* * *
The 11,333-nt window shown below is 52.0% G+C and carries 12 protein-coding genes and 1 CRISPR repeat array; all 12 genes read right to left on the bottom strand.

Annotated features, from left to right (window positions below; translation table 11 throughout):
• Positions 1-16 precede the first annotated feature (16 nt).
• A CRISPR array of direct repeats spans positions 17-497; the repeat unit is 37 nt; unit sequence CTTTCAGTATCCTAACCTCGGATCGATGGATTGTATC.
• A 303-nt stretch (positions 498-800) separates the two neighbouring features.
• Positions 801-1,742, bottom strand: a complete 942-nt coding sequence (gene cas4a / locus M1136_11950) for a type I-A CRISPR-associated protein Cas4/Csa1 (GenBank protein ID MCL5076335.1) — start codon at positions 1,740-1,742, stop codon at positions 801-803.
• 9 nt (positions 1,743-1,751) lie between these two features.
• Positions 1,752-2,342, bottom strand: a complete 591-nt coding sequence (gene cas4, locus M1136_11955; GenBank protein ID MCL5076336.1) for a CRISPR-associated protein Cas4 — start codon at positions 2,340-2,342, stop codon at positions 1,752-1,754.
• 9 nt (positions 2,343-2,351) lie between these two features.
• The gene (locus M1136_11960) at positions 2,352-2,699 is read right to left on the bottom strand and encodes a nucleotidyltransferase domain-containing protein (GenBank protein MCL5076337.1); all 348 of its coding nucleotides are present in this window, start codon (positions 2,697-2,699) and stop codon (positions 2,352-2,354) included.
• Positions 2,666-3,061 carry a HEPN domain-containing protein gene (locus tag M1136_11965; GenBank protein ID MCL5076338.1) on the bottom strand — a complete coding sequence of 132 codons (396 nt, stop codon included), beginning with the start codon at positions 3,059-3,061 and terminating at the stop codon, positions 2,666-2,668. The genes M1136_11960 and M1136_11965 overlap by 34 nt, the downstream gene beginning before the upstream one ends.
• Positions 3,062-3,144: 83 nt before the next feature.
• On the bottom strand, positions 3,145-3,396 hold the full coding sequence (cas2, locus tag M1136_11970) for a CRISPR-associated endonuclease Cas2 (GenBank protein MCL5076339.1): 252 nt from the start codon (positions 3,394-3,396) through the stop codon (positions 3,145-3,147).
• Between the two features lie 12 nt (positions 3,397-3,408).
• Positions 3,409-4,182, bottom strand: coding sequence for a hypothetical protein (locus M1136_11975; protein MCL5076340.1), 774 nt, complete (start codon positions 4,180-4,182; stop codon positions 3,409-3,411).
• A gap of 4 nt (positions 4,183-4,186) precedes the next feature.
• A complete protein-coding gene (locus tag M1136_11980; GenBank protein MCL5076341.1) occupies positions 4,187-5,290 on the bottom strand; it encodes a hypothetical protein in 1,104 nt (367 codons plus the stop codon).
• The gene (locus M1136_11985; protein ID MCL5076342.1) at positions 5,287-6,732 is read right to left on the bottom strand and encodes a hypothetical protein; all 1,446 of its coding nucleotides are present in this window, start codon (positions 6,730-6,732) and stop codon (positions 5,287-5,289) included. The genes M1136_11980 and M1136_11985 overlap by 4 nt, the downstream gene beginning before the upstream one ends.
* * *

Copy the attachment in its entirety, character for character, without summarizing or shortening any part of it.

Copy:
The 11,333-nt window shown below is 52.0% G+C and carries 12 protein-coding genes and 1 CRISPR repeat array; all 12 genes read right to left on the bottom strand.

Annotated features, from left to right (window positions below; translation table 11 throughout):
• Positions 1-16 precede the first annotated feature (16 nt).
• A CRISPR array of direct repeats spans positions 17-497; the repeat unit is 37 nt; unit sequence CTTTCAGTATCCTAACCTCGGATCGATGGATTGTATC.
• A 303-nt stretch (positions 498-800) separates the two neighbouring features.
• Positions 801-1,742, bottom strand: a complete 942-nt coding sequence (gene cas4a / locus M1136_11950) for a type I-A CRISPR-associated protein Cas4/Csa1 (GenBank protein ID MCL5076335.1) — start codon at positions 1,740-1,742, stop codon at positions 801-803.
• 9 nt (positions 1,743-1,751) lie between these two features.
• Positions 1,752-2,342, bottom strand: a complete 591-nt coding sequence (gene cas4, locus M1136_11955; GenBank protein ID MCL5076336.1) for a CRISPR-associated protein Cas4 — start codon at positions 2,340-2,342, stop codon at positions 1,752-1,754.
• 9 nt (positions 2,343-2,351) lie between these two features.
• The gene (locus M1136_11960) at positions 2,352-2,699 is read right to left on the bottom strand and encodes a nucleotidyltransferase domain-containing protein (GenBank protein MCL5076337.1); all 348 of its coding nucleotides are present in this window, start codon (positions 2,697-2,699) and stop codon (positions 2,352-2,354) included.
• Positions 2,666-3,061 carry a HEPN domain-containing protein gene (locus tag M1136_11965; GenBank protein ID MCL5076338.1) on the bottom strand — a complete coding sequence of 132 codons (396 nt, stop codon included), beginning with the start codon at positions 3,059-3,061 and terminating at the stop codon, positions 2,666-2,668. The genes M1136_11960 and M1136_11965 overlap by 34 nt, the downstream gene beginning before the upstream one ends.
• Positions 3,062-3,144: 83 nt before the next feature.
• On the bottom strand, positions 3,145-3,396 hold the full coding sequence (cas2, locus tag M1136_11970) for a CRISPR-associated endonuclease Cas2 (GenBank protein MCL5076339.1): 252 nt from the start codon (positions 3,394-3,396) through the stop codon (positions 3,145-3,147).
• Between the two features lie 12 nt (positions 3,397-3,408).
• Positions 3,409-4,182, bottom strand: coding sequence for a hypothetical protein (locus M1136_11975; protein MCL5076340.1), 774 nt, complete (start codon positions 4,180-4,182; stop codon positions 3,409-3,411).
• A gap of 4 nt (positions 4,183-4,186) precedes the next feature.
• A complete protein-coding gene (locus tag M1136_11980; GenBank protein MCL5076341.1) occupies positions 4,187-5,290 on the bottom strand; it encodes a hypothetical protein in 1,104 nt (367 codons plus the stop codon).
• The gene (locus M1136_11985; protein ID MCL5076342.1) at positions 5,287-6,732 is read right to left on the bottom strand and encodes a hypothetical protein; all 1,446 of its coding nucleotides are present in this window, start codon (positions 6,730-6,732) and stop codon (positions 5,287-5,289) included. The genes M1136_11980 and M1136_11985 overlap by 4 nt, the downstream gene beginning before the upstream one ends.